Jansen entered with a one-run lead and he shut the door on the Padres. He struck out Will Middlebrooks to end the game.


Rays P Chris Archer strikes out 8 in win
by Jason Butt | CBSSports.com
(1:27 am ET) Rays pitcher Chris Archer gave up only one earned run during Friday night's 5-2 win over the Athletics. 

Archer gave up his lone run in the fourth inning to Stephen Vogt on a solo home run. The Athletics were able to get six hits on Archer. Archer struck out eight batters while walking four. Archer now has an ERA of 2.40 this season. 

His next start is projected for May 27 against the Mariners. 


Dodgers OF Joc Pederson hits 11th home run of season Friday
by Sean d'Oliveira | CBSSports.com
(1:25 am ET) Dodgers outfielder Joc Pederson smacked his 11th home run of the season to propel the Dodgers to a 2-1 win over the Padres on Friday.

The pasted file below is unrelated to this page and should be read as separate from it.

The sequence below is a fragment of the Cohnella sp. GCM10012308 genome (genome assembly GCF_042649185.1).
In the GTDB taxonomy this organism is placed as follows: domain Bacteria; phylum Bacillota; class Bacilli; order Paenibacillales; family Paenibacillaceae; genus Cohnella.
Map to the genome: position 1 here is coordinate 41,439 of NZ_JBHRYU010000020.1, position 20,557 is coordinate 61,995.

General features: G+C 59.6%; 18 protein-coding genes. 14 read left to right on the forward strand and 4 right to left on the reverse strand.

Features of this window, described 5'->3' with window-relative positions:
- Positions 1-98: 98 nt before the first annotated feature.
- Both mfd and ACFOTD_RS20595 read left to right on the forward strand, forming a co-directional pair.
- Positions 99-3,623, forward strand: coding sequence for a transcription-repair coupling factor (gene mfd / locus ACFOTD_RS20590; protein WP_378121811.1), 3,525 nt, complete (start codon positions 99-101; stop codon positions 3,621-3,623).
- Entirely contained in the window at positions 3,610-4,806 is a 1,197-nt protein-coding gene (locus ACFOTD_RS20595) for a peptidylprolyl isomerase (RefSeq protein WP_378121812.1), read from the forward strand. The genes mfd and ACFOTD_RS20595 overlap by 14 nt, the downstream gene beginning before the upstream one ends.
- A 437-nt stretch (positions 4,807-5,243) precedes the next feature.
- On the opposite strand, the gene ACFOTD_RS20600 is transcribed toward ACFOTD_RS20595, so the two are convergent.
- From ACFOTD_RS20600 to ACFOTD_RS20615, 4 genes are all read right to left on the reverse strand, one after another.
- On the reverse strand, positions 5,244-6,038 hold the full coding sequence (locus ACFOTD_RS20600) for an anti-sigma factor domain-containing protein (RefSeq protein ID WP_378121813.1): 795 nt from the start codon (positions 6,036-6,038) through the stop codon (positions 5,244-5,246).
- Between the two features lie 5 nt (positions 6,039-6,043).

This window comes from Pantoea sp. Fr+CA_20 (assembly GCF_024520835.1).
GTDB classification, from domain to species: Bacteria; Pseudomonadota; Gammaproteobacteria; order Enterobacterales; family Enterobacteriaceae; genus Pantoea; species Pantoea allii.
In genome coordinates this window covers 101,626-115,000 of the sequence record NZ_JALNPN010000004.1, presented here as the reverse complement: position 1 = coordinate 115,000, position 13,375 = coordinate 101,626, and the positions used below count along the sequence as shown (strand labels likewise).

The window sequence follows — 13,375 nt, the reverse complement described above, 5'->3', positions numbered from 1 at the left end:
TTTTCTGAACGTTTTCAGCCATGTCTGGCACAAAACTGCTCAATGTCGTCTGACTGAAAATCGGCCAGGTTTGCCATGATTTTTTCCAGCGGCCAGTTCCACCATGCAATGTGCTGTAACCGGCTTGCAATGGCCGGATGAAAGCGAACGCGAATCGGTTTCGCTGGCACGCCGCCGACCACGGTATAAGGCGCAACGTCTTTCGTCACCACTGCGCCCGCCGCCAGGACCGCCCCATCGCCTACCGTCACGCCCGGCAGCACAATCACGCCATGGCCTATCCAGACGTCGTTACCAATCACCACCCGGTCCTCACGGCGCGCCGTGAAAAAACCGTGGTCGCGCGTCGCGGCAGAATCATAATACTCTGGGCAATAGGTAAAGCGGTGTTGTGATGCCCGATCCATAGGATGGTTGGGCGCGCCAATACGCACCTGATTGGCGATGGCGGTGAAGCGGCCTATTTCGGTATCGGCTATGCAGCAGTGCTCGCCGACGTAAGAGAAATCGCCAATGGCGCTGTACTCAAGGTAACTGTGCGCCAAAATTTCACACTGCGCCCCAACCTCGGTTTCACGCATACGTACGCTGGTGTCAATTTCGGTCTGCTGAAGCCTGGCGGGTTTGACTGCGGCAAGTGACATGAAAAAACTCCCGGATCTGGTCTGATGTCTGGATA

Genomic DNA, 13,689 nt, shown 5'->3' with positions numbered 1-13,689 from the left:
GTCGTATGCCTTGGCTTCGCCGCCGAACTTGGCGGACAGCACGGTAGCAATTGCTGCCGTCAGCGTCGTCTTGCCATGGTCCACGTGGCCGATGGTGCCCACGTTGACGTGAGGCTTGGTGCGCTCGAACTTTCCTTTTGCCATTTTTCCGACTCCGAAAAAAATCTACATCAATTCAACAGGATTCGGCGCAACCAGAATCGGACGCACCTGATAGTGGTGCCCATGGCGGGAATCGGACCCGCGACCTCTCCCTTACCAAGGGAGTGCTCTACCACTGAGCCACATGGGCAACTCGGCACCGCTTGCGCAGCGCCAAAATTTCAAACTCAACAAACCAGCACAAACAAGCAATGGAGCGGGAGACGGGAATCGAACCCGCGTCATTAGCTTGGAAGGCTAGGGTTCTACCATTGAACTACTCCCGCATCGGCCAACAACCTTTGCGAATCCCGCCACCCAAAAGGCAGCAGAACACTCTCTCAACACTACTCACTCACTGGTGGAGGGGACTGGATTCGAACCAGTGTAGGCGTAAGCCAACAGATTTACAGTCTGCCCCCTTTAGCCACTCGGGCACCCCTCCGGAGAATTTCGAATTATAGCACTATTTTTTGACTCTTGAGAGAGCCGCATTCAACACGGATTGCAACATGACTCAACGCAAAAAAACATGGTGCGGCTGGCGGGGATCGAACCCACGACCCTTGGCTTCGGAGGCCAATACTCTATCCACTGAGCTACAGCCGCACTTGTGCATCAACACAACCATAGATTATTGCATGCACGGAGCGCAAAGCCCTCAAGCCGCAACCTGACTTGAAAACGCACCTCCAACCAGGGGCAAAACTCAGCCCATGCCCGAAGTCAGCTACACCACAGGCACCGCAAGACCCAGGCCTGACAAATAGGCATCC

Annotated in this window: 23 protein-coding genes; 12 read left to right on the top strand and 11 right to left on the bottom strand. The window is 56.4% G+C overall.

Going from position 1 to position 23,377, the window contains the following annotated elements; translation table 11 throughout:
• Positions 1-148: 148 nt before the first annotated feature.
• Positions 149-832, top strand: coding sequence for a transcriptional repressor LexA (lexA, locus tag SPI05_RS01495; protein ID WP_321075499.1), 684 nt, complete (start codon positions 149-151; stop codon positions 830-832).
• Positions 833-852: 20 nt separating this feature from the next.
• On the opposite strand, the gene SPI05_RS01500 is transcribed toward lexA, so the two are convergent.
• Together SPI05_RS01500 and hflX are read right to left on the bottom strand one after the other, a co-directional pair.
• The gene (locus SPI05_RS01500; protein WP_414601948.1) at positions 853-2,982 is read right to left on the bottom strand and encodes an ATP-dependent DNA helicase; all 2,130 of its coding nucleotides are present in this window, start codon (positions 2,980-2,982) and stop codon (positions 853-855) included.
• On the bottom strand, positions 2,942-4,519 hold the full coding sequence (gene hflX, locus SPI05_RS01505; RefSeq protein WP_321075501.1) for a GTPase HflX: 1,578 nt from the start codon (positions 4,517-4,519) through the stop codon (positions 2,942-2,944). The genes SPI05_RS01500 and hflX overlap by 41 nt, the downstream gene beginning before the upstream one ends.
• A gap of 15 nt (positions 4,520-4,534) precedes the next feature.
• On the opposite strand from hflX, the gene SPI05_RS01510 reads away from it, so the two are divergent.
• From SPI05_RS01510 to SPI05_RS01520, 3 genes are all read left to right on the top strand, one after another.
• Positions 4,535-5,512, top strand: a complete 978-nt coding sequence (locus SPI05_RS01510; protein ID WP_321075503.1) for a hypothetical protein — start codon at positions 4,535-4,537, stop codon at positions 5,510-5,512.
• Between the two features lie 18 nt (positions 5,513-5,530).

With the game tied at 1-1 in the bottom of the eighth inning, Pederson hit a solo shot off Joaquin Benoit. He finished the game 2 for 4. Pederson is 8 for 40 with two home runs over his last 10 games.


Red Sox P Rick Porcello rocked in loss to Angels
by Jason Butt | CBSSports.com
(1:23 am ET) Red Sox pitcher Rick Porcello allowed seven earned runs during Friday night's 12-5 loss to the Angels. 

Porcello was only able to go 4 1/3 innings, with his appearance in the fifth inning a particular disaster for him. Five of the nine runs that inning were credited to Porcello. Porcello struck out four batters while walking three. 

Porcello has now struck out 10 batters over the past two games. He now has an ERA of 5.07 this season. 

His next start is projected for May 27 against the Twins. 


Padres SP Andrew Cashner does not allow an earned run Friday
by Sean d'Oliveira | CBSSports.com
(1:19 am ET) Padres pitcher Andrew Cashner surrendered one unearned run over six innings, but the run haunted the Padres as they fell 2-1 to the Dodgers on Friday.

Cashner (1-7) struck out three batters and walked one, but he received a no-decision for his effort. He lowered his ERA to 2.89.

Cashner has not given up more than four earned runs in six-consecutive starts. His next expected start is scheduled for Wednesday at the Los Angeles Angels.


 
 
 
Rankings